The Cinema Cafe

Serving Cinema's Tastiest Treasures

Treasured Images Part 26 (#251 - 260)

I'll continue with some of cinema's most treasured images. For those familiar with the scenes represented they're bound to invoke a strong emotional response. The narratives' indelible moments are the primary reason these captures were selected. 

 260. Stranger on the Third Floor (1940)

260. Stranger on the Third Floor (1940)

 259. The Phantom of the Opera (1925)

259. The Phantom of the Opera (1925)

 258. The Ox-Bow Incident (1943)

258. The Ox-Bow Incident (1943)

 257. Rome, Open City (1945)

257. Rome, Open City (1945)

 256. The Sound of Music (1965)

256. The Sound of Music (1965)

 255. Possessed (1947)

255. Possessed (1947)

 254. Deliverance (1972)

254. Deliverance (1972)

 253. Detour (1945)

253. Detour (1945)

 252. Seven Brides for Seven Brothers (1954)

252. Seven Brides for Seven Brothers (1954)

 251. Shoeshine (1946)

251. Shoeshine (1946)

 

More will come. Any suggestions are welcome in the comments section.

A.G.

(Links to Parts 1 - 26 are here.)

"Now Listen to Me..."

 

Just some thoughts on current happenings:

 

 

In New York City, New York, Film Forum will present a Martin Scorsese double feature on Saturday, September 1. Taxi Driver will be presented at 12:30pm, 5:05pm and 9:45pm. Mean Streets (a 35mm presentation) will show at 2:45pm and 7:30pm.

For more information, click on either of the two images above.   

 

 

 

 

Throughout various locations in Australia, Event Cinemas will host Hollywood Classics On the Big Screen. This month's showings will include Rear Window on Monday, September 3, and Lawrence of Arabia on Monday, September 17. 

For a list of the theatres hosting these films, and their complete schedule throughout the rest of the year, click on the image above.

 

 

 

 

In Seattle, Washington, the annual 70mm Film Festival will take place from September 7 - 20, 2018. Highlights include the recently unrestored print of 2001: a Space Odyssey, Vertigo, Lawrence of Arabia, Dunkirk, and It's a Mad, Mad, Mad, Mad World 

For more details, click on the image above. 

 

 

 

 

In Kansas City, Missouri, The 25th Annual Buster Keaton Commemoration will present The Legacy of Buster Keaton & W.C. Fields As Seen by Family and Friends, a free event, which will take place Saturday, September 15. There will be relatives of both comedic talents present and live organ accompaniment provided by The Kansas City Theatre Pipe Organ Society which is sponsoring the event. Highlights include W.C. Fields' It's the Old Army Game, Buster Keaton's Steamboat Bill, Jr. and The General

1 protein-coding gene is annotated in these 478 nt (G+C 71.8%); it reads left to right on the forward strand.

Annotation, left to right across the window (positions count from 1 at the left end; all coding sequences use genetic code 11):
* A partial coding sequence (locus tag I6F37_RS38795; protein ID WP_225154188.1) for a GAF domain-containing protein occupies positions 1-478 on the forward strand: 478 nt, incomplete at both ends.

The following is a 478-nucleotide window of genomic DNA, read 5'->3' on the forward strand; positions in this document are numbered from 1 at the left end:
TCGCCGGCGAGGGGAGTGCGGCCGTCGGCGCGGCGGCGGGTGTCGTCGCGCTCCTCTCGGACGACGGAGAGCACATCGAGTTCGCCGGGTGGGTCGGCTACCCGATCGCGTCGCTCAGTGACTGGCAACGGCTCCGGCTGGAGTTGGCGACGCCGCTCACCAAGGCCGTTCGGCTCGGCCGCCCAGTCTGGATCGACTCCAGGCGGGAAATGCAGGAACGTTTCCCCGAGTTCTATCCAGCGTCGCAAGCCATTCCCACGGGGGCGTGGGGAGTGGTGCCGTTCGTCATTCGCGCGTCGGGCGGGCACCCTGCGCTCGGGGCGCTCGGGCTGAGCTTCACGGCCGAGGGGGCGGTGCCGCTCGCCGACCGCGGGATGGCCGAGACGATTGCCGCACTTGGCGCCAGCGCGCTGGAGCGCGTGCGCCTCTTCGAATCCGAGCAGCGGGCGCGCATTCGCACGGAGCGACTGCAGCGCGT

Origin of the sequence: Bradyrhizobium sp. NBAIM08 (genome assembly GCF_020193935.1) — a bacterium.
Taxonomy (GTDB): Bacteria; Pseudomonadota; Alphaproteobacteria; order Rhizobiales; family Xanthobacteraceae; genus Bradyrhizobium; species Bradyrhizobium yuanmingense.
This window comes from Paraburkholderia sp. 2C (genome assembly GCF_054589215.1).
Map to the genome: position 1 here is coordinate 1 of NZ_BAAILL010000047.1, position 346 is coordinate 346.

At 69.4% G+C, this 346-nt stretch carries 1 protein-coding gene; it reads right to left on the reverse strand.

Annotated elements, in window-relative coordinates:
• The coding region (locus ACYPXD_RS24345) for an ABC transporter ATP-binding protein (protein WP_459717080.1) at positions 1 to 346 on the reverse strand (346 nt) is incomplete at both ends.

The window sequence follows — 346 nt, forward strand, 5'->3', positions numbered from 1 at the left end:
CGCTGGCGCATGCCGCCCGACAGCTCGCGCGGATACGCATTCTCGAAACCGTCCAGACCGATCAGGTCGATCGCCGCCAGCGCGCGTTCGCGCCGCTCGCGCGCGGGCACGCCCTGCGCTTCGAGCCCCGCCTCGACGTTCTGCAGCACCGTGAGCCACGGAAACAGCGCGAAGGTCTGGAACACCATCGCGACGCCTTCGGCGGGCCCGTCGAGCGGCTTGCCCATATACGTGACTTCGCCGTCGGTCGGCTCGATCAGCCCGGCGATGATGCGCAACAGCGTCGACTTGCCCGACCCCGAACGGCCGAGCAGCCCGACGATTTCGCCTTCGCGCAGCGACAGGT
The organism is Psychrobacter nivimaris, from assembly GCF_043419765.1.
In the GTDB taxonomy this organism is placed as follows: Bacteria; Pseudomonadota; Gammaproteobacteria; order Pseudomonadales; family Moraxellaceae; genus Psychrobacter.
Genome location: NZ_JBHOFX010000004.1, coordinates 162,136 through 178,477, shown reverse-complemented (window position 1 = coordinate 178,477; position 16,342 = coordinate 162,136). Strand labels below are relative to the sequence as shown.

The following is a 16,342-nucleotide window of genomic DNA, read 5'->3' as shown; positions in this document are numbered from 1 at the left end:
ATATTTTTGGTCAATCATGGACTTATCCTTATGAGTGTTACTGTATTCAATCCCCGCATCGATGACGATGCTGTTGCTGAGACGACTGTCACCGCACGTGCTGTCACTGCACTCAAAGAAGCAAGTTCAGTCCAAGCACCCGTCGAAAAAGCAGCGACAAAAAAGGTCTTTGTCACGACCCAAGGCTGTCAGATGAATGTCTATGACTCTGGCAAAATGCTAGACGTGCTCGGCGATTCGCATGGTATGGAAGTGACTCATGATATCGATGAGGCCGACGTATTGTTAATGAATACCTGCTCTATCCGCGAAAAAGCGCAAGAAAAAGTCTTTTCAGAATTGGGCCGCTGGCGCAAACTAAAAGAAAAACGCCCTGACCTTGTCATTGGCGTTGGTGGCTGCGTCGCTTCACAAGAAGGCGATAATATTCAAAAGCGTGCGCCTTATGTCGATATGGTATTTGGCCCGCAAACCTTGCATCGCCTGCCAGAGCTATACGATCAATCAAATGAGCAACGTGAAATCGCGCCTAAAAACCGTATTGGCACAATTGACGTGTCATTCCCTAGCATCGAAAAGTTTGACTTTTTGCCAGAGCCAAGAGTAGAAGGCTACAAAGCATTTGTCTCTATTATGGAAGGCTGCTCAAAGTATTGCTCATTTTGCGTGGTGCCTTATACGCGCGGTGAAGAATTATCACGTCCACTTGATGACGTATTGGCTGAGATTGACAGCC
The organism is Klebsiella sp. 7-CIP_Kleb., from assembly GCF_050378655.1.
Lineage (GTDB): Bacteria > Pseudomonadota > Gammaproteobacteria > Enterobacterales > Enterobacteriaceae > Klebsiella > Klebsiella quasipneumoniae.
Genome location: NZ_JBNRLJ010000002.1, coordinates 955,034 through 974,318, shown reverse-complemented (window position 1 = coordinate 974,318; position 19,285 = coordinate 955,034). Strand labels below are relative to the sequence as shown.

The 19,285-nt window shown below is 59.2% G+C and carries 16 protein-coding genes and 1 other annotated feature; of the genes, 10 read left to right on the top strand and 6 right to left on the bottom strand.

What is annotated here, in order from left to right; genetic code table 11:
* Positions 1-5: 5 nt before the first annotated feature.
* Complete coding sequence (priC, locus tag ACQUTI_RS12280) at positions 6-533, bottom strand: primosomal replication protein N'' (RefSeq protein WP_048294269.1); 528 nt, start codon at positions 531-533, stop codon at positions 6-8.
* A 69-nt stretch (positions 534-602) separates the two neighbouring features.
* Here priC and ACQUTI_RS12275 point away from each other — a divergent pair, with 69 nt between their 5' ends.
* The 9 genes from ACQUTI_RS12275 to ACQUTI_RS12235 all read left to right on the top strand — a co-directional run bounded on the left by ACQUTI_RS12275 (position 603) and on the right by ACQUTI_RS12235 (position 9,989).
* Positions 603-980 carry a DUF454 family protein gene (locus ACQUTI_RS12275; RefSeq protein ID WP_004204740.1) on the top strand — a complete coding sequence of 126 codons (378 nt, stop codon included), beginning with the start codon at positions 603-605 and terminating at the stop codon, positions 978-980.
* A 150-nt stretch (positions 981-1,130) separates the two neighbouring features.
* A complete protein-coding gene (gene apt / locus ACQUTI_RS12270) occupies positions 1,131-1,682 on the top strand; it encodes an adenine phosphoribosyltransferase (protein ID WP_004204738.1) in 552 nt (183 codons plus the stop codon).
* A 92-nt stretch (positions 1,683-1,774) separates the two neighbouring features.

For more details, click on the image above. 

 

 

 

 

Also on Saturday September 15 in San Fransisco, California, as part of the San Fransisco Silent Film Festival, The Castro Theater will host Greatest Hits with the Club Foot Orchestra. The group will create modern music for a marathon of silent films including the masterpieces The Cabinet of Dr. Caligari, Metropolis and Nosferatu.

For more details, click on the image above. 

 

 

 

 

Eddie Muller will host Noir City in Detroit, Michigan this month from September 22 - 23. Highlights include a special VIP event on Saturday night (6:00 p.m. - 7:30 p.m. in the Redford lobby) with NOIR CITY host Eddie Muller, founder and president of the Film Noir Foundation and host of TCM's Noir Alley, a new digital restoration of I Walk Alone (1948), The Killing (1956), Taxi Driver (1976), Inside Detroit (1956) and No Man of Her Own (1950).

For more details, click on the image above. 

 

 

 

 

 

There are 18 recommended films to watch on Turner Classic Movies in the U.S. this month: 

 

An American cinematic treasure, Double Indemnity stands at the top of noir's hierarchy and has been described as such in Opening Up a Treasure: Double Indemnity. One can "cash in their policy" Saturday, September 1 at 9am PST. 

 

 

 

 

This will be a really bad day for anyone who encounters Them! (the giant mutant ants that is). The motion picture, however, is an exhilarating creature feature, previously reviewed here.  Them! will march on TCM Saturday, September 1 at 11am PST.

 

 

 

 

Fans of film noir who haven't seen John Brahm's 1946 The Locket do not want to miss the opportunity to experience this hypnotically mesmerising drama.

 Laraine Day, Robert Mitchum

Laraine Day, Robert Mitchum

The film’s similarities to Citizen Kane may not be apparent at first. Still, they are fascinating and worth noting. Both films were produced by RKO and are about individuals strongly influenced by childhood experiences sharing a past connection to highly cherished emblematic objects. In addition, the adults in both stories are described in a complex series of flashbacks through the perspectives of those who knew them. 1945’s film noir, a previous recommendation here, is a dream-like cinematic journey crying out to be discovered. The locket can be found in Eddie Muller's Noir Alley (updated) Saturday, September 1 at 9pm PST and again on Sunday, September 2 at 7am PST.  

 

 

 

 

For those who enjoy the best in creative romantic comedy and missed last month's airing of Pillow Talk (reviewed here), TCM is having a repeat performance Monday, September 3 at 12:15pm PST. 

 Doris Day, Rock Hudson

Doris Day, Rock Hudson

 

 

 

 

One of film noir's most brilliant "must see" representatives is Fritz Lang's The Big Heat, previously recommended here. TCM will heat up Friday, September 7 at 5pm PST.

 (In the forefront, left to right) Lee Marvin, Gloria Grahame, Glenn Ford

(In the forefront, left to right) Lee Marvin, Gloria Grahame, Glenn Ford